that on Sunday, May 15.
Why May 15? That's when the
community's annual celebration
of Israel's independence takes
place beginning at 10 a.m. on the
grounds of Temple Shir Shalom in
West Bloomfield. The day's high
point will be a solidarity walk at
1 p.m.
For decades, Detroit's annual
Israeli Independence Day celebra-
tion and solidarity walk attracted

Standing Up on page 37


March 24 2011

mid the takedown of so many autocratic
regimes in the protest-charged Middle East
lies a pulsating concern: Every time a protest
campaign succeeds, similar upheavals elsewhere are
The net effect: Many regimes that have long held
a cold peace toward Israel — including those on the
Persian Gulf as well as Jordan and North Africa — are
now on alert and at risk.
With Middle East leadership in disarray and in flux,
Iran has seized the moment in pursuit of expanded
power and influence. As JTA tells it in a cogent March
analysis, just days after the fall of Egypt's Hosni
Mubarak, Tehran sent two warships to sail through
the Suez Canal, something it had not done since the
1979 Islamic Revolution. The ships docked in Syria
in what Iran's Navy chief described as a routine and
friendly visit to carry the global message of peace and
friendship. In reality, Iran used the occasion to project
self-assurance and assertiveness. Iran also continues
to supply Hamas with rockets.
Before the recent uprisings, at least Israel and the
West knew their enemies, especially those sworn
to destroy the Jewish state. Given uncertainty over
future Middle East leadership, should Israeli and
Western leaders worry?
It's time they rethink the cumulative effects of the
successful street fighting in Tunisia and Egypt, and the
ongoing struggles in Libya, Yemen, Bahrain and other
points in the embattled region.
Regimes friendly toward Israel (Egypt, Jordan) or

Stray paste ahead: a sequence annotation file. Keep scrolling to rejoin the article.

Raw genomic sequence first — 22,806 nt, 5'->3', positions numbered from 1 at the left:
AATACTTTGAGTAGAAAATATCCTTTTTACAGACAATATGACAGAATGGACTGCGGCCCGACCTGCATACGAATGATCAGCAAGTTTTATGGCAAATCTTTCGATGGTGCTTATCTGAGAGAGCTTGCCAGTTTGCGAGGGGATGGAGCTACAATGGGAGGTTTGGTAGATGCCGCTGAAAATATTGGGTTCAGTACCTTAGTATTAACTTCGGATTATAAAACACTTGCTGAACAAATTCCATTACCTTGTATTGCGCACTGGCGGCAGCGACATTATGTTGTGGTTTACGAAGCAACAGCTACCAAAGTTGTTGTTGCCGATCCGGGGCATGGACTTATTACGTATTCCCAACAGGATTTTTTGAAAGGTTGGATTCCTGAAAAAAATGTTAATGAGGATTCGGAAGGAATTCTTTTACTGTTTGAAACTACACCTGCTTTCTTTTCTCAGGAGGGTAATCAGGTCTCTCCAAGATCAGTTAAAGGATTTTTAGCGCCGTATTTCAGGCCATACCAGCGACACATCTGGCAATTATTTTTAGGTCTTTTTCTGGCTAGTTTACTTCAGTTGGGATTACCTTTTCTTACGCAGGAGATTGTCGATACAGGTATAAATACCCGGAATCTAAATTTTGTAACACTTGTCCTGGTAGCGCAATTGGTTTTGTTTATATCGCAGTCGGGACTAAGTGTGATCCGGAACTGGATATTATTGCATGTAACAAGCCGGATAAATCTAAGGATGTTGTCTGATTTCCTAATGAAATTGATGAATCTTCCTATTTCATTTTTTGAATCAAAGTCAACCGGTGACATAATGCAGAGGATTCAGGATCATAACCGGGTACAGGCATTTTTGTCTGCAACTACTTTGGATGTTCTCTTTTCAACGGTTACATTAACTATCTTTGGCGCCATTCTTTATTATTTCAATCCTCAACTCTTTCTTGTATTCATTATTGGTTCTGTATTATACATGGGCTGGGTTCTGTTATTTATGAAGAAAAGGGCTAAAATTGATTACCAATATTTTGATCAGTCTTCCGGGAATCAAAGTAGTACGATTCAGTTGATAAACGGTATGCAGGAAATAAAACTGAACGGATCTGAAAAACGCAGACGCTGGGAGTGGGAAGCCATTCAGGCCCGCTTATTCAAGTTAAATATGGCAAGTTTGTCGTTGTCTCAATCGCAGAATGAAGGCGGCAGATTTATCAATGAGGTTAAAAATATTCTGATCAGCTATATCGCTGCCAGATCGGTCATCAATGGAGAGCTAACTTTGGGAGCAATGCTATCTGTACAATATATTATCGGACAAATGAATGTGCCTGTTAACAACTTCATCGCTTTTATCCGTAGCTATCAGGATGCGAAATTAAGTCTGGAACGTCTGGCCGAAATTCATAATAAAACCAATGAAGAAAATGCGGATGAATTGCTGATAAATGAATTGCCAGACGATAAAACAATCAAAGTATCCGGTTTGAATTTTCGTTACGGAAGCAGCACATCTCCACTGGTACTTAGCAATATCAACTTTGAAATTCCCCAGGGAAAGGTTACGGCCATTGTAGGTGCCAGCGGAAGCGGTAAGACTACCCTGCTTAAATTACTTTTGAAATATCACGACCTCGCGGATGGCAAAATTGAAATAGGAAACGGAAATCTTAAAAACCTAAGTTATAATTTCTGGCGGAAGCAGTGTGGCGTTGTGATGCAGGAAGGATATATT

friendly with Israel by proxy via the U.S. (Saudi Arabia,
Bahrain) or not actively hostile toward Israel (Libya,
among others) may indeed give way to elements with
greater antipathy toward Zionism and Jews.
The regional balance of power may seem to be
changing for the better, with the desire for democracy
bandied about. The problem is that hostility may blow
in — hard. There's the threat of the outlawed Muslim
Brotherhood, a Hamas backer, vying to gain stature
in Egypt. Then there's the prospect of Al Qaida filling
the power void in Tunisia and Libya. Democracy could
have the curious effect of ousting the Sunni king and
spurring Bahrain, overwhelmingly Shiite, to align with
Iran, a Shiite powerhouse.
There are sparks of hope.
The grassroots regime-busting movements — broad
based and loosely organized — have been led largely by
young men who built a following through the Internet
and social media. Islamists — the terrorist wing of
Islam as opposed to civilized Muslims — haven't been
at the forefront and Israel hasn't been a target; but
don't be fooled. Islamists may well strike in any of the
troubled countries if a clear opportunity to intervene
arises. And how long Israel can avoid the limelight,
given its penchant to be blamed for the world's ills,
remains to be seen.